PAX East Indie round-up: This year we looked at quite a few indie games, here are a couple that caught our eye.
The Dwarves is a tactical RPG being developed by KING Art Games and coming for the PC, X-Box One and PS4. Based on the novel written by German author Markus Heitz. The game follows and expands on the events of the book, with the player playing the part of Tungdil Goldhand, a young dwarf, and also includes many of the characters from the book. Ultimately the player will gather three companions from a possible twleve, and engage in tactical battles against the enemies of the Dwarves, like orcs and dark elves. The game completed a successful Kickstarter last year, and the early gameplay is a lot of fun, using pausable real-time tactical combat, and once you have more than one character to control in a big fight, you'll need that pause button, because the fights are rather frenetic, with the Dwarves being vastly outnumbered more often than not.
Being based on a successful novel means the game is deeply story-driven and the backstory is very detailed and rich. The designers tried to mix up the gameplay a bit, interspesing world map travel with set pieces battles and exploratory zones where you interact with the charcters of the world. These various types of maps keep the player from being burned out on the frantic combat, and allows for lots of investigation of the world, and the story is advanced through cut-scenes and interactions with the characters that live within it.
The Dwaves has an interesting and attractive graphic design, colorful and brooding at the same time, and really suits the subject matter. Each character you conmtrol in combat has several abilities and special moves the can use, each with a short timer to prevent players from spamming the best ones, along with a basic attack that can be used at any time. Controls were a little loose while I was playing, and it took me a few minutes to catch on to the layout, but not jarring enough to stop me from completing the intro battles that I got to play through.
I think for players familiar with the books, which have been fairly popular in their native Germany, I think the chance to explore the world and expand on Tungdil's adventures will be very appealing, and any gamer looking for a deep story and with a fondness for the Dwarven people will definitely want to check it out.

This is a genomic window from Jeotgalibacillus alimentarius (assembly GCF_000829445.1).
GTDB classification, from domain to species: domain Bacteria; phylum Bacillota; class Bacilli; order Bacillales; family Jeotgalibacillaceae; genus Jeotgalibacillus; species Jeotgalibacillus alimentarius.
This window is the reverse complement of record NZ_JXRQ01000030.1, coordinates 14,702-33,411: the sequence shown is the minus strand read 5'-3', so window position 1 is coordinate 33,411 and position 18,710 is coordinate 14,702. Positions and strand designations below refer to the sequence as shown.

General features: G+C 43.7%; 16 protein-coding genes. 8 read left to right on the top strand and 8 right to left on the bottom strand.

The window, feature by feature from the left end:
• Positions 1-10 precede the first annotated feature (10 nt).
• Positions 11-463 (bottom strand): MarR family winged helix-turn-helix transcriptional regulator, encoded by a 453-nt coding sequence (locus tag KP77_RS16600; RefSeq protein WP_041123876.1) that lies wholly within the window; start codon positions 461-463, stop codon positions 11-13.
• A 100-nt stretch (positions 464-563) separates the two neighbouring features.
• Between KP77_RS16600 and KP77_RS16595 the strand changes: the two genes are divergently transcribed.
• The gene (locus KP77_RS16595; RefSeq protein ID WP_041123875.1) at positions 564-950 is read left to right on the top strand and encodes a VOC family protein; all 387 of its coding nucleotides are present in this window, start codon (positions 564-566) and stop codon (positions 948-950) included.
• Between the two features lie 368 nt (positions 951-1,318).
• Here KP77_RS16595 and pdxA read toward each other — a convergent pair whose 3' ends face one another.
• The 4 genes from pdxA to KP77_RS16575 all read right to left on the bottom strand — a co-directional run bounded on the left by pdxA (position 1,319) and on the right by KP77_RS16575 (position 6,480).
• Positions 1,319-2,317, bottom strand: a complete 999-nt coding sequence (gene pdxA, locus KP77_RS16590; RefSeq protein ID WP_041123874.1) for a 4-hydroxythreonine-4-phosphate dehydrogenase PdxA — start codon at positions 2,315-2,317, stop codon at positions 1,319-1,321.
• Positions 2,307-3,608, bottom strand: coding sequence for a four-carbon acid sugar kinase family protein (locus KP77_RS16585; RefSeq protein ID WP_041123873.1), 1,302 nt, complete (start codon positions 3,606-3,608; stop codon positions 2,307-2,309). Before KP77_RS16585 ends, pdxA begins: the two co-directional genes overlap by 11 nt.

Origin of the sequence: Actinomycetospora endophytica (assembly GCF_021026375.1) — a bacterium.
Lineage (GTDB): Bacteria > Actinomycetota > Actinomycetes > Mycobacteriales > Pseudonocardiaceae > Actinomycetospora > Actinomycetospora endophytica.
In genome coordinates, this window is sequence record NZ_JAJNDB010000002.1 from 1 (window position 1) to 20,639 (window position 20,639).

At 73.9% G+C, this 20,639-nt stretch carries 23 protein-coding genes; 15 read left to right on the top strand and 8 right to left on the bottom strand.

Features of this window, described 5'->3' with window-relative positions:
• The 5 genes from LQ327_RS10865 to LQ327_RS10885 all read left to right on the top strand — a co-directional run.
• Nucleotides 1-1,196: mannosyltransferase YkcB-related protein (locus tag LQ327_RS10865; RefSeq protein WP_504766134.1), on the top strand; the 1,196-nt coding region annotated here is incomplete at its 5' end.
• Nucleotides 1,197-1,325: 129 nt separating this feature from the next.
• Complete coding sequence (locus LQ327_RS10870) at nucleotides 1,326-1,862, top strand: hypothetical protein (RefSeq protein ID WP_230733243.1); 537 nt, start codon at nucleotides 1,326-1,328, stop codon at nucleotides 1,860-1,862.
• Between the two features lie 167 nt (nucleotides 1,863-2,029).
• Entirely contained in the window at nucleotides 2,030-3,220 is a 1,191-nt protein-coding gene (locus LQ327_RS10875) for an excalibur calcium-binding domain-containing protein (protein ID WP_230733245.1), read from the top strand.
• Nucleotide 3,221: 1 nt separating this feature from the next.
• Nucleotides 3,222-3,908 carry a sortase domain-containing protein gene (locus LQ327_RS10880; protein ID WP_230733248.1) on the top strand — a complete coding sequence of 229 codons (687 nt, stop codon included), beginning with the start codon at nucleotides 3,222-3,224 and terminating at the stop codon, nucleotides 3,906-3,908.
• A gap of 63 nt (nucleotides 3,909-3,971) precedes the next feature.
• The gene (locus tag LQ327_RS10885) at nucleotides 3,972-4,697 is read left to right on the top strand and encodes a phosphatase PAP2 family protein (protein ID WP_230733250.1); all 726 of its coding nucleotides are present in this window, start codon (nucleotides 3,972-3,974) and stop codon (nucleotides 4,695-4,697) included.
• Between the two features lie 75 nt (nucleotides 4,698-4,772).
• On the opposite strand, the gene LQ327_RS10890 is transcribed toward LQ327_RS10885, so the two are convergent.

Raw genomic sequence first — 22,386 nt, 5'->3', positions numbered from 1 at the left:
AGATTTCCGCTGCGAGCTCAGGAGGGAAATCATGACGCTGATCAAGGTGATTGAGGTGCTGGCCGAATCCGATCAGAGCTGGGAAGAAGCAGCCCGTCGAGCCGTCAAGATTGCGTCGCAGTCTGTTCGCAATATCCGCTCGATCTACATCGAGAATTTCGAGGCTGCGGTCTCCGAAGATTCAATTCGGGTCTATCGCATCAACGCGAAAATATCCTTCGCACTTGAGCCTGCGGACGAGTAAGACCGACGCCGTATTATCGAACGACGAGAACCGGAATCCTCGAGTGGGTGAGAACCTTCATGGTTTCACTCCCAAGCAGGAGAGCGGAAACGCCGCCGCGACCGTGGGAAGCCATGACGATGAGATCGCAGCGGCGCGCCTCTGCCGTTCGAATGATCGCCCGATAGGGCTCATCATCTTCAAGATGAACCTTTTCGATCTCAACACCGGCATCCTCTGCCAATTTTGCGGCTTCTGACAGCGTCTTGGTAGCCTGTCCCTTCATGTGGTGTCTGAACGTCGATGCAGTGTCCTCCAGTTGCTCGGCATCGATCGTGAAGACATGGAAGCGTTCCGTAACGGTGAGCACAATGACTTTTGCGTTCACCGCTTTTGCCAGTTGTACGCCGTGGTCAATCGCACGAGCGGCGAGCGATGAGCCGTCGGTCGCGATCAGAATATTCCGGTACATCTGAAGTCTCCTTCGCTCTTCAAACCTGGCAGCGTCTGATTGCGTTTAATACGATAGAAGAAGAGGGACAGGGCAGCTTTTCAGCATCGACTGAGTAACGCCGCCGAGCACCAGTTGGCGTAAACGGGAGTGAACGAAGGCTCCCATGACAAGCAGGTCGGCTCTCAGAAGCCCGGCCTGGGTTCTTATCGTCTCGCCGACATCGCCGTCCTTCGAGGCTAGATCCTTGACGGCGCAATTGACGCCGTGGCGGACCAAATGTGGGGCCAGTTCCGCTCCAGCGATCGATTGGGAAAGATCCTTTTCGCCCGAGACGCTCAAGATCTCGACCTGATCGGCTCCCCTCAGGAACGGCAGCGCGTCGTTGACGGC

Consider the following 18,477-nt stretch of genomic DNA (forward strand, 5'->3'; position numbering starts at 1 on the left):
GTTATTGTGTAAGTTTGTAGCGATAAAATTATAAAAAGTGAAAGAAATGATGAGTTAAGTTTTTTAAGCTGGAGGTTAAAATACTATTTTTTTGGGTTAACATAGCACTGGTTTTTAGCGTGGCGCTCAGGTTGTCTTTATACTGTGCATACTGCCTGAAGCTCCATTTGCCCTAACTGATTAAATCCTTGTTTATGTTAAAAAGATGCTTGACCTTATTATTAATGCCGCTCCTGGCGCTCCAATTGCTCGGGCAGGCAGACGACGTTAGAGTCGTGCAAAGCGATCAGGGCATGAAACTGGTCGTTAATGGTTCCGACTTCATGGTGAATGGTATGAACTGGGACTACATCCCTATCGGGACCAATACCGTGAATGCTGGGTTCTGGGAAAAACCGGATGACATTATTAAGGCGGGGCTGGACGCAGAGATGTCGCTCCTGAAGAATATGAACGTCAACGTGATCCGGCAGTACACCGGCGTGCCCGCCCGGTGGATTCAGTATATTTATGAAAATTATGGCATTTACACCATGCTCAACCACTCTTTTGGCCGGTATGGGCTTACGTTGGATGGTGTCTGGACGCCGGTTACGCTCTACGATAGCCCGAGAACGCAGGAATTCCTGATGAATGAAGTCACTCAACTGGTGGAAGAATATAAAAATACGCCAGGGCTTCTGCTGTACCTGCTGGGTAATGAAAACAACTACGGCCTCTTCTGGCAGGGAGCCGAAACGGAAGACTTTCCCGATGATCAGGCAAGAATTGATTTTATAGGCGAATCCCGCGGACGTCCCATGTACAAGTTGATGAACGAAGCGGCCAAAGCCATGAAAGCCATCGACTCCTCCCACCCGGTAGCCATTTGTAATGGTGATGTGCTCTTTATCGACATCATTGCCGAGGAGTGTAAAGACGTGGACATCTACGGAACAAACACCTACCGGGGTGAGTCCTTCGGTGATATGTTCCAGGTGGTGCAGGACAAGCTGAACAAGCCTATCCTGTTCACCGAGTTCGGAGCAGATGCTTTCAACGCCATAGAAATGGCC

Another interesting indie find was Elex from Piranha Bytes and Nordic. Elex is an open world, action combat RPG, with a Science-Fantasy background, allowing for both medieval-style weapons and armor, as well as technological gimmicks, like lasers and jet boots. In the world of Elex, a new element has been introduced to the world, called Elex. Consuming Elex does a couple of things, firstly, it makes the consumer develop and strengthen magical powers, but it also deadens the consumers emotions. This combination, as you might think, makes exploitation inevitable, and results in a ruling class whose only goal is to amass all the Elex for themselves, the Albs, to the point that they conquer and enslave people to drain as much Elex from them as possible.
Your character is a renegade from this ruling faction, and as his Elex fades away, he experiences emotions for the first time, and he recognizes how villainous his people have become. He vows ro do his best to stop them, and topple their empire, and the game is full of moral decisions and introspective speculation of what it is to be human. Pretty deep stuff for an RPG. Movement and combat are typical of most third person RPG, using the W,A,S,D to move about, right and left mouse clicks to initiate actions, and hot keys for special abilities.
The gameworld is seamless and awfully big, allowing for a great deal of verticality, and players can use their jet boots to access rooftops, ledges and other locations that are located above ground level. The game also has a full day/night cycle, one nice touch was the time it takes for your characters eyes to adjust to the darkness as he passes from brightly lit locations to dark ones. All the NPCs have a daily routine that they follow, jobs to attend to, places to be, and people to see, so they aren't just standing around as if they were waiting for your character to show up in their neighborhoods.
Overall, I will be keeping an eye on this game, to see where it goes from here. I liked the mix of high and low tech, as well as the promise of a truly open world to operate in. I did not get a chance to see the crafting system, but the devs assure me that it will be robust and immersive, so I am holding out hope for this one.